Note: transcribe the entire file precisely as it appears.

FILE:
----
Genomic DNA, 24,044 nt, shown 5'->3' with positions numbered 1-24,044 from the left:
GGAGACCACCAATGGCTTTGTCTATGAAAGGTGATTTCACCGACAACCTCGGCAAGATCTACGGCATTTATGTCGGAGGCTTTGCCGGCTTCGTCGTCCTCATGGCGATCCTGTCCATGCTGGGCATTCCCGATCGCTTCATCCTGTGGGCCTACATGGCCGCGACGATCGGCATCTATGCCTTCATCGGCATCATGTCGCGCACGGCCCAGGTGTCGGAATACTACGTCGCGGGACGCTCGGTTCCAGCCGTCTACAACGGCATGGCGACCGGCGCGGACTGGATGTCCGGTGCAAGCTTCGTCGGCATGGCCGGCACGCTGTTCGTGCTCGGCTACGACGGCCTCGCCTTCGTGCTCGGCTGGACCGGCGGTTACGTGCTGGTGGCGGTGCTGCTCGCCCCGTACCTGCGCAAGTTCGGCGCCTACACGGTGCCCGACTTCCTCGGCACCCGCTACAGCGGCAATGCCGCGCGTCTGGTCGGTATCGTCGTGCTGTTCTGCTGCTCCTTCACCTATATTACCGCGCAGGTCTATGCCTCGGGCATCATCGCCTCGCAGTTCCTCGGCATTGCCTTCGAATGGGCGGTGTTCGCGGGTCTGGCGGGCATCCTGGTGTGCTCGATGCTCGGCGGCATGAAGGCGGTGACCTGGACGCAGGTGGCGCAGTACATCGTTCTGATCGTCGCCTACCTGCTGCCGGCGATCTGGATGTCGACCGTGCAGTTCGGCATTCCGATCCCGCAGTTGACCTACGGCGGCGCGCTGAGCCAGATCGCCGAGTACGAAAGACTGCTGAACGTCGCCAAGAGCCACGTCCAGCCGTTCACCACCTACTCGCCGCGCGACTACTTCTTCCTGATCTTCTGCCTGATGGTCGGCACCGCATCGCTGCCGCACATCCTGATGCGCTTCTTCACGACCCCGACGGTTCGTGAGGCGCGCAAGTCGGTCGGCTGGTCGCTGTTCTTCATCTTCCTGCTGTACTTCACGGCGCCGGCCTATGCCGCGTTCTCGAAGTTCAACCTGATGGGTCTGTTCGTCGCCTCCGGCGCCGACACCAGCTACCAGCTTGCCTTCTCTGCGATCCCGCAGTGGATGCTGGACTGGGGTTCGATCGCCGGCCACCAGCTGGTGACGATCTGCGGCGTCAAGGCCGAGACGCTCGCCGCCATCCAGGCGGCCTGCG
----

Genomic DNA, 24,044 nt, shown 5'->3' with positions numbered 1-24,044 from the left:
GGAGACCACCAATGGCTTTGTCTATGAAAGGTGATTTCACCGACAACCTCGGCAAGATCTACGGCATTTATGTCGGAGGCTTTGCCGGCTTCGTCGTCCTCATGGCGATCCTGTCCATGCTGGGCATTCCCGATCGCTTCATCCTGTGGGCCTACATGGCCGCGACGATCGGCATCTATGCCTTCATCGGCATCATGTCGCGCACGGCCCAGGTGTCGGAATACTACGTCGCGGGACGCTCGGTTCCAGCCGTCTACAACGGCATGGCGACCGGCGCGGACTGGATGTCCGGTGCAAGCTTCGTCGGCATGGCCGGCACGCTGTTCGTGCTCGGCTACGACGGCCTCGCCTTCGTGCTCGGCTGGACCGGCGGTTACGTGCTGGTGGCGGTGCTGCTCGCCCCGTACCTGCGCAAGTTCGGCGCCTACACGGTGCCCGACTTCCTCGGCACCCGCTACAGCGGCAATGCCGCGCGTCTGGTCGGTATCGTCGTGCTGTTCTGCTGCTCCTTCACCTATATTACCGCGCAGGTCTATGCCTCGGGCATCATCGCCTCGCAGTTCCTCGGCATTGCCTTCGAATGGGCGGTGTTCGCGGGTCTGGCGGGCATCCTGGTGTGCTCGATGCTCGGCGGCATGAAGGCGGTGACCTGGACGCAGGTGGCGCAGTACATCGTTCTGATCGTCGCCTACCTGCTGCCGGCGATCTGGATGTCGACCGTGCAGTTCGGCATTCCGATCCCGCAGTTGACCTACGGCGGCGCGCTGAGCCAGATCGCCGAGTACGAAAGACTGCTGAACGTCGCCAAGAGCCACGTCCAGCCGTTCACCACCTACTCGCCGCGCGACTACTTCTTCCTGATCTTCTGCCTGATGGTCGGCACCGCATCGCTGCCGCACATCCTGATGCGCTTCTTCACGACCCCGACGGTTCGTGAGGCGCGCAAGTCGGTCGGCTGGTCGCTGTTCTTCATCTTCCTGCTGTACTTCACGGCGCCGGCCTATGCCGCGTTCTCGAAGTTCAACCTGATGGGTCTGTTCGTCGCCTCCGGCGCCGACACCAGCTACCAGCTTGCCTTCTCTGCGATCCCGCAGTGGATGCTGGACTGGGGTTCGATCGCCGGCCACCAGCTGGTGACGATCTGCGGCGTCAAGGCCGAGACGCTCGCCGCCATCCAGGCGGCCTGCG